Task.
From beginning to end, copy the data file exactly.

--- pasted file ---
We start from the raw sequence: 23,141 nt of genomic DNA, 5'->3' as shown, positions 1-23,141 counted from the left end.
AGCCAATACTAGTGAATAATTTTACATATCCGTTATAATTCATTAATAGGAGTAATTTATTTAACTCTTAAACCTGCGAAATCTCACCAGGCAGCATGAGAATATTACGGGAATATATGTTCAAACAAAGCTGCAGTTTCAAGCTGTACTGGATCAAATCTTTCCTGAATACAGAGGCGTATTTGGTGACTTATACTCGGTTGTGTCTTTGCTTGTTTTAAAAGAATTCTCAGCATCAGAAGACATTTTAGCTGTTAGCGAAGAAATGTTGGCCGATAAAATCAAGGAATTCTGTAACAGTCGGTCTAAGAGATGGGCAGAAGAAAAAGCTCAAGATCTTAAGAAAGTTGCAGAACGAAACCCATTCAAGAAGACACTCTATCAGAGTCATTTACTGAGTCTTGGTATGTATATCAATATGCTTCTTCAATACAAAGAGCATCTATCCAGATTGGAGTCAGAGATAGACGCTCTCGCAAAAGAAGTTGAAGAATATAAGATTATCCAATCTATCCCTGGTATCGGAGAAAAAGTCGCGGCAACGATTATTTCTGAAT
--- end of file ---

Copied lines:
We start from the raw sequence: 23,141 nt of genomic DNA, 5'->3' as shown, positions 1-23,141 counted from the left end.
AGCCAATACTAGTGAATAATTTTACATATCCGTTATAATTCATTAATAGGAGTAATTTATTTAACTCTTAAACCTGCGAAATCTCACCAGGCAGCATGAGAATATTACGGGAATATATGTTCAAACAAAGCTGCAGTTTCAAGCTGTACTGGATCAAATCTTTCCTGAATACAGAGGCGTATTTGGTGACTTATACTCGGTTGTGTCTTTGCTTGTTTTAAAAGAATTCTCAGCATCAGAAGACATTTTAGCTGTTAGCGAAGAAATGTTGGCCGATAAAATCAAGGAATTCTGTAACAGTCGGTCTAAGAGATGGGCAGAAGAAAAAGCTCAAGATCTTAAGAAAGTTGCAGAACGAAACCCATTCAAGAAGACACTCTATCAGAGTCATTTACTGAGTCTTGGTATGTATATCAATATGCTTCTTCAATACAAAGAGCATCTATCCAGATTGGAGTCAGAGATAGACGCTCTCGCAAAAGAAGTTGAAGAATATAAGATTATCCAATCTATCCCTGGTATCGGAGAAAAAGTCGCGGCAACGATTATTTCTGAAT